Transcript of Sept. 11 interview of Australian Defence Minister Joel Fitzgibbon by ABC1’s Kerry O’Brien:
Joel Fitzgibbon, there's a report in The West Australian newspaper today that a top secret war game involving Australian and US military experts and Defence personnel in Hawaii has cast what they call deep doubt over the capacity of the Joint Strike Fighter, the F-35, to perform against jets used by Russia and China, some of which would be with some of our neighbours in this region. Does that concern you?
I've seen the report, Kerry, and I've asked for a full report from Defence and I'll rely upon that report to come to some conclusion about whether there is merit in the newspaper article.
But I think this vindicates my stand on the JSF. Despite the urgings of Brendan Nelson and Nick Minchin, I'm determined not to sign on the dotted line on the JSF until I'm absolutely certain it's capable of delivering the capability it promises, and that that capability can be delivered on time and on budget.
But do we actually have any alternatives, because the F-22 was the one that many Defence analysts would like to see Australia have; at this stage it's not available, and even the future of the F-22 is in doubt. So what would our alternative be to the JSF anyway, even if you decided that it wasn't up to what Australia requires?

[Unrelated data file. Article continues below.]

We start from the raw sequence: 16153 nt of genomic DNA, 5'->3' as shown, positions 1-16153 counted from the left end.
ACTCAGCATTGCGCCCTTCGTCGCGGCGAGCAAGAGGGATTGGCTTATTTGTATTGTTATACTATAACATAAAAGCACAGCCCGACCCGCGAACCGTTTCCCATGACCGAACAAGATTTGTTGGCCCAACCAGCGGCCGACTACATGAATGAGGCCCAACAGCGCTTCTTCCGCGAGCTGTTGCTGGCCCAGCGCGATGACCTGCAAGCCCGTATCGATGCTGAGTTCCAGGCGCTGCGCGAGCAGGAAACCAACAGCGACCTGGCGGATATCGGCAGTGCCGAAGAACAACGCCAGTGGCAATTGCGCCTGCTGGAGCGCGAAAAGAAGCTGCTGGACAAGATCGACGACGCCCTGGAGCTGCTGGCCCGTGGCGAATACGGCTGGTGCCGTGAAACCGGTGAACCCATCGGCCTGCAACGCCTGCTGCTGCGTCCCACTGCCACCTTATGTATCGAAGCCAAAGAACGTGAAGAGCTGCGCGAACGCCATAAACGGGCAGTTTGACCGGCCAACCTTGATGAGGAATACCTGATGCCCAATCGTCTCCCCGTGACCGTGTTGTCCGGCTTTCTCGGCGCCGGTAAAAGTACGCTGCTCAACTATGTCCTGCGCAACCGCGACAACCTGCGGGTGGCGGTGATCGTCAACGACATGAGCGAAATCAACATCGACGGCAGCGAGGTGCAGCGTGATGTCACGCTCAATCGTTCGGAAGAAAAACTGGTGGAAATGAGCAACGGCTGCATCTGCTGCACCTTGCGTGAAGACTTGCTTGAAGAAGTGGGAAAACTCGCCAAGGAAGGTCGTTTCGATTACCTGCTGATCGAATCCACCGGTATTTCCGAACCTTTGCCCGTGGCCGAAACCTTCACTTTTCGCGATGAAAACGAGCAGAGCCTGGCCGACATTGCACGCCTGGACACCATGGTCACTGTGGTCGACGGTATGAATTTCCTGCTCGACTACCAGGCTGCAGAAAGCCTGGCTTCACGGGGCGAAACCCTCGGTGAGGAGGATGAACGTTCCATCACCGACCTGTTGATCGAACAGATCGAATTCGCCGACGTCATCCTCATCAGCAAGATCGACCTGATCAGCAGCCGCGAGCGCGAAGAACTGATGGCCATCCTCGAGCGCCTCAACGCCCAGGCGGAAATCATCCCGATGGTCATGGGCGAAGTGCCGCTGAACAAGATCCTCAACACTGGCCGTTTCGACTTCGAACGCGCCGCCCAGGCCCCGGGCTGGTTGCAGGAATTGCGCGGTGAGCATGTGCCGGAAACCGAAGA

Certainly within the midpoint of the next decade we will want a fifth generation aircraft. And it's true that there's only one flying at the moment; that's the F-22 Raptor, and there's an internal debate in the US now about whether they will sustain that aircraft. So that reduces the odds of that being a part of the combat mix.
Then of course there's the development of the Joint Strike Fighter. Now, we will need now to rely upon the eventual delivery of the Joint Strike Fighter and all of its capability.
But some innovative things I'm looking at with the Super Hornet which will get taxpayers better value for money and will deliver greater capability could, for example, provide us with the opportunity to push the purchase of the JSF out to the right, therefore giving more time to secure the capability we're looking for. (end of excerpt)
Click here for the full transcript, on the Australian DoD website.